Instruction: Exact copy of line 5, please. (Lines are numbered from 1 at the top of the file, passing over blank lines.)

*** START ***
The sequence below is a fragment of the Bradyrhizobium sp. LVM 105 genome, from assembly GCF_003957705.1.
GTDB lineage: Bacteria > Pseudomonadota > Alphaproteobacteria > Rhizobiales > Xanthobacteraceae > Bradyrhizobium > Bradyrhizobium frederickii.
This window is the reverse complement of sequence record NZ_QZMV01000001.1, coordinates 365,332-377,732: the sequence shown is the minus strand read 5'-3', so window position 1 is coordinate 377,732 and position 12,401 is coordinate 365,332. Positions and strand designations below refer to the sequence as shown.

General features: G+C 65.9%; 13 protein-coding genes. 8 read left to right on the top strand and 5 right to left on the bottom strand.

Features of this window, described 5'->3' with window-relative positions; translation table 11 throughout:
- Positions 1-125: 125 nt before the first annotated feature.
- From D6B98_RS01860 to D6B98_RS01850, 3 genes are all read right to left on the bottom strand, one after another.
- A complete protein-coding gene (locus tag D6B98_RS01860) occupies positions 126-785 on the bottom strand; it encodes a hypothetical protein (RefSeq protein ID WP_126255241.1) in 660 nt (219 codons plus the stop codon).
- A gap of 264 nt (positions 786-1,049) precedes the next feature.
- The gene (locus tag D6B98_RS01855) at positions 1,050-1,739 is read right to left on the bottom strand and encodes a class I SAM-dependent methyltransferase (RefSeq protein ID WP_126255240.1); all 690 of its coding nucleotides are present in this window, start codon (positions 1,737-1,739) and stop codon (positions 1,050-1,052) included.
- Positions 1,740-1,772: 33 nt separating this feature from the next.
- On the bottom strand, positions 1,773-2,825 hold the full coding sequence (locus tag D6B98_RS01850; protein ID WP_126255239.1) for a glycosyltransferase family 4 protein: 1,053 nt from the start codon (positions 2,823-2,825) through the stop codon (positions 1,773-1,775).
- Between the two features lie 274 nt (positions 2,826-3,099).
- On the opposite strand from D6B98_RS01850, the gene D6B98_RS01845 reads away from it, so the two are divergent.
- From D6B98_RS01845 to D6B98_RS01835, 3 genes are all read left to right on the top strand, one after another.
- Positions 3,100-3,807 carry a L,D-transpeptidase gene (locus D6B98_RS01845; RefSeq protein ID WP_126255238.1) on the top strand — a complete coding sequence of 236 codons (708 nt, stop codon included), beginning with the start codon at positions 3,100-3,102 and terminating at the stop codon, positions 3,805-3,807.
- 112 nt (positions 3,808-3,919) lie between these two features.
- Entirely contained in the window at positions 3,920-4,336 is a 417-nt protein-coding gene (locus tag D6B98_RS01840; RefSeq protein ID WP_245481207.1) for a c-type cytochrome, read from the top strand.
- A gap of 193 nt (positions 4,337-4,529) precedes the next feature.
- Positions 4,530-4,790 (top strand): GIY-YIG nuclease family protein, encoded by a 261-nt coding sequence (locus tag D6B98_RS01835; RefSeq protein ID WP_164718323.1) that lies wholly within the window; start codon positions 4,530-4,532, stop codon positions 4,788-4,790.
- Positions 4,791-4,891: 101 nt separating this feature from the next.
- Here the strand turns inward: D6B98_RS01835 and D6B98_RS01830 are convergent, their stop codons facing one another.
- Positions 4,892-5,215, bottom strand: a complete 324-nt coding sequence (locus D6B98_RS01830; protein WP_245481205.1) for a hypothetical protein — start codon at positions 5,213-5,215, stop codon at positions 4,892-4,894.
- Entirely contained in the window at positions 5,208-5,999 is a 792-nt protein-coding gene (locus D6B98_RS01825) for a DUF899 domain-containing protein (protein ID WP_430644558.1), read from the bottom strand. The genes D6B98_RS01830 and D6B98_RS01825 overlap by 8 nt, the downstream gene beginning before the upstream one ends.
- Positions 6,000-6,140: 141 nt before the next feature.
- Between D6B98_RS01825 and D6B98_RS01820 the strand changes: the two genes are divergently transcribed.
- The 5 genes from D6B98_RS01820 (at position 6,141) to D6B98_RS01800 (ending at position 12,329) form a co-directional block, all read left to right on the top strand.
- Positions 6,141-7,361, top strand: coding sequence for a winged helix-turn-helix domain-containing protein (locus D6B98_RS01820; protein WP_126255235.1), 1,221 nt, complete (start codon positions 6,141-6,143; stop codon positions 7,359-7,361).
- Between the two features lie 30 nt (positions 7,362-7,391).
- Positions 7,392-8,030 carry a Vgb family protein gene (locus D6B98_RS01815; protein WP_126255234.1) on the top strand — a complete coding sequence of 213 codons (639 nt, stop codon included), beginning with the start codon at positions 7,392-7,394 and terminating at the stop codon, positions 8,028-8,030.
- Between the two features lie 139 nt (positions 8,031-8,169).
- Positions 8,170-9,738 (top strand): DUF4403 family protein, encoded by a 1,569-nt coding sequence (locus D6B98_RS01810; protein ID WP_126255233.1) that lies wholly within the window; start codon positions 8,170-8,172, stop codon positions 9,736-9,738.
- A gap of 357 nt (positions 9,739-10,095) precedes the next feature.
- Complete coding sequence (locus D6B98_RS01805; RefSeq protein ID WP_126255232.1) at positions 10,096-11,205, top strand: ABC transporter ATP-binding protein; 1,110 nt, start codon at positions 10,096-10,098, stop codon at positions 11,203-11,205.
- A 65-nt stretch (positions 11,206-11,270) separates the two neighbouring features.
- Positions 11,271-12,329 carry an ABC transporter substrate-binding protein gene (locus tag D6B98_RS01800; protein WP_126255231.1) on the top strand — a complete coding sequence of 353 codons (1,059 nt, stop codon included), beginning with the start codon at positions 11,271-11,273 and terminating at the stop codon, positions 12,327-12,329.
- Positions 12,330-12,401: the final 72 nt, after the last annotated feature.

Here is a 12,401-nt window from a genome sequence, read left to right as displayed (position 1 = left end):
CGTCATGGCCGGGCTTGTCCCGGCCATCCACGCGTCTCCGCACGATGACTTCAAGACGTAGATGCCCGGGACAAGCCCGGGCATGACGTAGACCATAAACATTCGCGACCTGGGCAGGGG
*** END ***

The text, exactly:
Features of this window, described 5'->3' with window-relative positions; translation table 11 throughout: